Let’s Talk About Subtitles

ImageI went to the cinema today to see Maleficent (It was terrible, both in terms of acting and storyline, but that’s not the point here). The above picture is what I saw in the lobby of the cinema. Maleficent was the first film I’ve seen in the cinema subtitled that wasn’t a foreign film. 

Whilst subtitled cinematic releases are slowly becoming more frequent, this image shows how much further the cinema industry has to go before it’s accessible. One showing each of two films on only one day in an entire week?! It’s disheartening. All cinemas these days are wheelchair accessible, but for hearing-impaired people, we only have two options.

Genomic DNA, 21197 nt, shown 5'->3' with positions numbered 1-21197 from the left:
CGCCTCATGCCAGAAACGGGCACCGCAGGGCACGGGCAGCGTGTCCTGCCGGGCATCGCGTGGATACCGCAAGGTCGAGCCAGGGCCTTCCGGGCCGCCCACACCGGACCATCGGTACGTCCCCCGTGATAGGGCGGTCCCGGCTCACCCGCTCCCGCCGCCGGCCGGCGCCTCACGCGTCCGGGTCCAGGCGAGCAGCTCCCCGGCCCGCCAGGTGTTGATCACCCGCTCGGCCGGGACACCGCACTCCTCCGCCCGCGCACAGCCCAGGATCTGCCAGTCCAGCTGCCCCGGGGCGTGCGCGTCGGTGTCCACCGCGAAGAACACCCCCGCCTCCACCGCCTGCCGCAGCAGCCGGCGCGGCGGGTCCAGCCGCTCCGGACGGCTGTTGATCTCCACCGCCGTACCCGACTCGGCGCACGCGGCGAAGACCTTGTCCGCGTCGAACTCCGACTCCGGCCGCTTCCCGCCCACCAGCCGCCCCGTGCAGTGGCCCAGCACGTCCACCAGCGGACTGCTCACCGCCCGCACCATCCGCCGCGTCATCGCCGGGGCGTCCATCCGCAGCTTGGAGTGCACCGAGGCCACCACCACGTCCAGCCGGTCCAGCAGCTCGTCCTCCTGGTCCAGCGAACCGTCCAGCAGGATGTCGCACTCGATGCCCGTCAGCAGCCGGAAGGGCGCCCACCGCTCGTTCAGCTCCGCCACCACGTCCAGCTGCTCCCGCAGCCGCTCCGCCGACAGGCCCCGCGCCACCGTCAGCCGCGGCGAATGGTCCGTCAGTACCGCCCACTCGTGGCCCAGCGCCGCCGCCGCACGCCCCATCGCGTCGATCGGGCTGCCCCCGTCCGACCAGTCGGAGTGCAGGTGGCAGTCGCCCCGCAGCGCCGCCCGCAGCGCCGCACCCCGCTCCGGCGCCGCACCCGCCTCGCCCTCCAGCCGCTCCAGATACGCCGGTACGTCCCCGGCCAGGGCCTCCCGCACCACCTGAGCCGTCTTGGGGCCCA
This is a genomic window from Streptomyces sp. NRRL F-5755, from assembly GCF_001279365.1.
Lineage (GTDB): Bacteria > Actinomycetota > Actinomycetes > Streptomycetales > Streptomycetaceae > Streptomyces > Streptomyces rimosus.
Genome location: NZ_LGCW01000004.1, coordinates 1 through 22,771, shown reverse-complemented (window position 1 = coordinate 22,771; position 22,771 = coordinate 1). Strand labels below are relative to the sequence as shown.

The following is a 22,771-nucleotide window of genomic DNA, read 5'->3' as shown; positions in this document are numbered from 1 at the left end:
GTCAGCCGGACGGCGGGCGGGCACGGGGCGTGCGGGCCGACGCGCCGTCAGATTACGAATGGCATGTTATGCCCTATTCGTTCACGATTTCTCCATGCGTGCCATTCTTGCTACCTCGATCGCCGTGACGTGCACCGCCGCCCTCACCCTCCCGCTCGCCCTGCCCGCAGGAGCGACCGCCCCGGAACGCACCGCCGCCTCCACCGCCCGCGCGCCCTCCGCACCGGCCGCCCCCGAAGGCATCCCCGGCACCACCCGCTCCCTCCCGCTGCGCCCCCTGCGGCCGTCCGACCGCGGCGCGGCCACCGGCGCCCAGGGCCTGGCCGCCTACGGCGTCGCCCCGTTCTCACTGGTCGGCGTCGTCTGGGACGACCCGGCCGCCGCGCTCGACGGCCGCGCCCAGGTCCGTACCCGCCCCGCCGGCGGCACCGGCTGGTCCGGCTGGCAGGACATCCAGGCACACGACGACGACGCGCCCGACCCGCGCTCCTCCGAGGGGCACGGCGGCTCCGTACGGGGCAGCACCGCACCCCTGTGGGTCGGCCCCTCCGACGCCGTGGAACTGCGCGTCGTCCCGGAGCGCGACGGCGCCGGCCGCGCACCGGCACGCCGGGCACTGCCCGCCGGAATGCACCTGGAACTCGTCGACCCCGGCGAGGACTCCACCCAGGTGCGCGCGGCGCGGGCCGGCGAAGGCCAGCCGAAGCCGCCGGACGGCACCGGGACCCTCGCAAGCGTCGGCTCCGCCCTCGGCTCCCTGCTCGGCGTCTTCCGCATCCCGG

Visual entertainment (films and tv) is possibly the most passive form of entertainment. It requires no physical movement, little to no cognitive engagement (depending on how complex whatever you’re watching is), so why is so non-accessible to people with sight and hearing issues?

On Cineworld’s website, you can filter showings by date, subtitles, 2D, 3D, DBox, audio described. If you filter this week’s showings (for my local, Didsbury) you’ll find three showings for subtitles. One showing of Belle and two for 22 Jump Street. If you filter by audio described, you get one, and it’s a 3D showing of X-Men: Days Of Future Past. If you require audio descriptions and you don’t like 3D, I’m sorry, Cineworld Didsbury doesn’t care about you.

Subtitles require very little effort to include and have little to no negative effects for people who don’t require them. Even more so with AD-films. If you’re in an AD showing and don’t require AD, you wouldn’t even know you were in an AD showing. 

As with games, cinema are doing one aspect of accessibility brilliantly, but falling down on the rest. It’s about time this changed. 

 

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